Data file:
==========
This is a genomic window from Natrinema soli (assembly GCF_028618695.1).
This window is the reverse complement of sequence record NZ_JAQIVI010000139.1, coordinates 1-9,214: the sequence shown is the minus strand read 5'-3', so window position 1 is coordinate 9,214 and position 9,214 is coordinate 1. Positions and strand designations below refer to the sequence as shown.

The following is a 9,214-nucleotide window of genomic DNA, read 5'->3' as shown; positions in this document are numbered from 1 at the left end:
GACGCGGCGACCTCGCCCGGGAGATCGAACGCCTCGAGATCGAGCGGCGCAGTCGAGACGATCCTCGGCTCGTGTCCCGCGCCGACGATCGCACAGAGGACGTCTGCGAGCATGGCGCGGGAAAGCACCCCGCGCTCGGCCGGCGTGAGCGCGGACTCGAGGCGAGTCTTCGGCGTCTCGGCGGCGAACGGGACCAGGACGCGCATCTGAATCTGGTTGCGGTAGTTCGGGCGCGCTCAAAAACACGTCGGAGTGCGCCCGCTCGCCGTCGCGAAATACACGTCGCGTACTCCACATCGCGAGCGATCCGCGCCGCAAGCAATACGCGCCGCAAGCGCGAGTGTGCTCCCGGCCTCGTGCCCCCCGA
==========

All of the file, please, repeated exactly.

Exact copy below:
This is a genomic window from Natrinema soli (assembly GCF_028618695.1).
This window is the reverse complement of sequence record NZ_JAQIVI010000139.1, coordinates 1-9,214: the sequence shown is the minus strand read 5'-3', so window position 1 is coordinate 9,214 and position 9,214 is coordinate 1. Positions and strand designations below refer to the sequence as shown.

The following is a 9,214-nucleotide window of genomic DNA, read 5'->3' as shown; positions in this document are numbered from 1 at the left end:
GACGCGGCGACCTCGCCCGGGAGATCGAACGCCTCGAGATCGAGCGGCGCAGTCGAGACGATCCTCGGCTCGTGTCCCGCGCCGACGATCGCACAGAGGACGTCTGCGAGCATGGCGCGGGAAAGCACCCCGCGCTCGGCCGGCGTGAGCGCGGACTCGAGGCGAGTCTTCGGCGTCTCGGCGGCGAACGGGACCAGGACGCGCATCTGAATCTGGTTGCGGTAGTTCGGGCGCGCTCAAAAACACGTCGGAGTGCGCCCGCTCGCCGTCGCGAAATACACGTCGCGTACTCCACATCGCGAGCGATCCGCGCCGCAAGCAATACGCGCCGCAAGCGCGAGTGTGCTCCCGGCCTCGTGCCCCCCGA